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Helicobacter pylori (H. pylori) is a bacteriumbacteriumAny of a variety of single-celled micro-organisms that can cause infectious diseases in humans and animals. that grows in the inner lining of the stomach (mucosa). H. pylori causes a common stomach infection. It is also an important cause of stomach cancer and some types of lymphoma of the stomach.
H. pylori infection is common. Generally, rates of H. pylori infection are higher in developing countries than in developed countries. Some Canadians have much higher infection rates, including First Nations communities and immigrants from countries such as Japan, Korea and China, where there is a high incidence of H. pylori infection.
Most people are infected with H. pylori during childhood. H. pylori infection usually lasts for life unless it is treated. Most people infected with H. pylori don’t have any symptoms or health problems related to the bacterium. Some people with chronic infection develop symptoms, such as stomach pain, nausea or vomiting. H. pylori can cause chronic inflammation of the inner lining of the stomach (gastritis) and stomach ulcers. About 10%–15% of people with H. pylori infection develop peptic ulcer disease (sores or ulcers in the lining of the stomach or duodenum of the small intestine).
It is not known for sure how H. pylori spreads, but it is thought to spread through contaminated food and water. People may pick up the bacterium from food that has not been washed well or cooked properly. They may also get it from drinking water from an unclean source. It may also be passed from person to person through direct contact with the saliva or stool of an infected person.
Risk factors associated with H. pylori infection include:
H. pylori infection causes certain cancers and other illnesses.
H. pylori infection is a major cause of stomach (gastric) cancer. H. pylori causes chronic gastritis, which is thought to be the first step in the development of stomach cancer. H. pylori infection is a necessary, but not the only, cause of adenocarcinoma, which is the most common type of cancer that occurs in the non-cardia regions of the stomach. The cardia region of the stomach is the small, upper part of the stomach near the esophagus. The non-cardia regions are the remaining parts of the stomach. Adenocarcinoma accounts for up to 95% of all stomach cancers.
Less than 3% of people with H. pylori infection develop stomach cancer.
H. pylori infection is associated with a higher risk of MALT lymphoma of the stomach. This is a type of non-Hodgkin lymphoma (NHL). MALT lymphoma of the stomach accounts for less than 2% of all stomach cancers. Nearly all MALT lymphomas of the stomach are related to H. pylori infection. People infected with H. pylori have a low risk of developing MALT lymphoma (less than 1%).
H. pylori has been linked with other cancers, such as pancreatic and colorectal cancer, but there is not enough evidence to say for sure whether or not it is a risk factor for these cancers.
There is some evidence that H. pylori may also help prevent some childhood diseases, such as asthma. It may also prevent adult diseases, such as esophageal adenocarcinoma. More research is needed to confirm these findings.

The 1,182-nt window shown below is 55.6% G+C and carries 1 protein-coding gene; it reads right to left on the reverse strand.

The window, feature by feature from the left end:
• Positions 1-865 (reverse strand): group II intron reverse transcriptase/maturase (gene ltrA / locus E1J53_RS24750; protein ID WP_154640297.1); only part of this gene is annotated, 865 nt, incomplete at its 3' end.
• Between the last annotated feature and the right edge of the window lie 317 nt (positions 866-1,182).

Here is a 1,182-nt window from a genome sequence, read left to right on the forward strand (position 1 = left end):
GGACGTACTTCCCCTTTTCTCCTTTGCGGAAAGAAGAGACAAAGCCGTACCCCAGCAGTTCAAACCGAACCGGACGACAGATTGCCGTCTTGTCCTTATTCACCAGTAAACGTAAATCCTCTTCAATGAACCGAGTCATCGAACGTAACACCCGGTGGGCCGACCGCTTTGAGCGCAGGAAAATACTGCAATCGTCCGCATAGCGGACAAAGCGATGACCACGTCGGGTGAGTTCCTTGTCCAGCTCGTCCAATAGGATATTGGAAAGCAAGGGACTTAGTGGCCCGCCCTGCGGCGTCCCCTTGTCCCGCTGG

Testing for H. pylori can be done using a variety of tools.
The urea breath test (UBT) is a non-invasive tool used to detect H. pylori infection. It is very good at detecting H. pylori. In Canada, UBT is the preferred non-invasive test for H. plylori infection.
A blood test (serology) detects specific antibodies to H. pylori, which the immune system develops in response to the bacterium. The blood test shows if someone has been exposed to H. pylori. A positive test indicates an infection is present or the person had an infection in the past.
Some tests detect H. pylori antigensantigensA foreign substance that stimulates the immune system to produce antibodies against it. in stool. Although stool antigen testing is accurate and easy to do, it is not as good at finding H. pylori as the other tests.
In certain situations, an upper GI endoscopy (gastroscopy) is done to diagnose H. pylori infection. During endoscopy, the doctor takes biopsies of the stomach lining. These samples are used to confirm a diagnosis of H. pylori, detect complications associated with H. pylori infection (such as suspected peptic ulcer) or rule out other health problems.
The Canadian Helicobacter Study Group (CHSG) developed guidelines for the care of Canadians with H. pylori infection, including children and adults. Routine testing for H. pylori is not recommended if an adult or child does not have any symptoms (asymptomatic) and does not have a past history of peptic ulcer disease. Most experts agree that the current evidence does not support widespread testing for and treating H. pylori infection.
However, there is evidence to support testing and treating H. pylori in certain high-risk individuals.
Japan, Korea and Matsu Island in Taiwan continue to have a high incidence of H. pylori infection and gastric cancer. These countries have population-based screening programs to find and treat H. pylori infection.
People infected with H. pylori are usually given a course of triple therapy that lasts 7–14 days.
H. pylori infection usually responds to treatment. Treatment cures H. pylori infection in 80%–90% of people.
There is not enough evidence to support treating children for H. pylori infection to prevent stomach cancer later in life.
The source of H. pylori is not yet known, so there aren’t specific recommendations for avoiding infection. In general, it is always wise for you to:
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